By Ahmed Elumami
TRIPOLI (Reuters) – Several armed men attacked the headquarters of Libya’s National Oil Corporation (NOC) in the capital Tripoli on Monday, killing at least two staff members, a security official said.
In the first attack of its kind against the top managers of Libya’s state oil industry, two of the gunmen were also killed and at least 10 NOC staff wounded, officials said.
Security forces said they had regained control of the landmark glass-fronted building in the centre of the city.
The attack came less than a week after a fragile truce halted fierce clashes between rival armed groups in Tripoli, the latest eruption of violence in Libya, which has been in turmoil since a 2011 uprising toppled Muammar Gaddafi.
Armed groups regularly block oilfields to make demands but the NOC headquarters had so far been spared the violence.
The NOC provides the vast bulk of Libya’s state income and, along with the Tripoli-based central bank, is one of the only state institutions still functioning well amid chaos.
No group immediately claimed responsibility for Monday’s attack. But the interior ministry said in a statement initial indications showed the gunmen belonged to Islamic State, which has previously carried out attacks in Tripoli and other Libyan towns and cities.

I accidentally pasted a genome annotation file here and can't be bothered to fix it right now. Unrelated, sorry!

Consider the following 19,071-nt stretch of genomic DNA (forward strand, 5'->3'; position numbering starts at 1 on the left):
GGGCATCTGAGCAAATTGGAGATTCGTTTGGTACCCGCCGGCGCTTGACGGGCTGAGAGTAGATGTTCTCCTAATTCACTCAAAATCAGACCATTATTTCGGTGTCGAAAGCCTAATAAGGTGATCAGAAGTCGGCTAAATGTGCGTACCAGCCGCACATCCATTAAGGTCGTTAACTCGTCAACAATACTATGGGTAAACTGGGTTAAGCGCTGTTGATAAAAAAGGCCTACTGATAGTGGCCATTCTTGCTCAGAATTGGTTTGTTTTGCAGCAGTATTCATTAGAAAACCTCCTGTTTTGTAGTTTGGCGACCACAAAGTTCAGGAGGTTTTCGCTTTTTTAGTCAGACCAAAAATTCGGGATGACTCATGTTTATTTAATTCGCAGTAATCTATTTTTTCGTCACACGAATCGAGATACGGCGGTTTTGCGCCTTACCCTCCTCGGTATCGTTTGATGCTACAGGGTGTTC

Gunfire rang out in the morning as security forces allied to the Tripoli-based government arrived.
“The death toll so far is two killed from NOC staff and two attackers,” said Ahmad Ben Salim, spokesman for the Special Deterrence Force (Rada), one of the most powerful factions in Tripoli.
Security forces smashed windows so staff could escape and several people were hurt by shattered glass, witnesses said. NOC Chairman Mustafa Sanalla and his office manager were seen safely leaving the building.
Libya has been divided between rival governments and military factions based in the east and west of the country since 2014, causing political deadlock and an economic crisis.
However, the NOC has continued to function relatively normally across Libya, which relies on oil exports for most of its income. Oil production has been hit by attacks on oil facilities and blockades, though last year it partially recovered to around one million barrels per day.
Islamist militants have sleeper cells in northern cities as well as mobile units in Libya’s southern desert, according to Libyan and Western officials.
In May, Islamic State claimed responsibility for a deadly attack on the national election commission offices in Tripoli. The group also claimed an attack in 2015 on the Corinthia hotel, a landmark location in Tripoli.
The NOC attack came a day after the United Nations said major armed factions had agreed to freeze their positions to extend the ceasefire.
(Reporting by Ahmed Elumami; Additional reporting by Ali Abdelaty; Writing by Aidan Lewis and Ulf Laessing; Editing by Toby Chopra)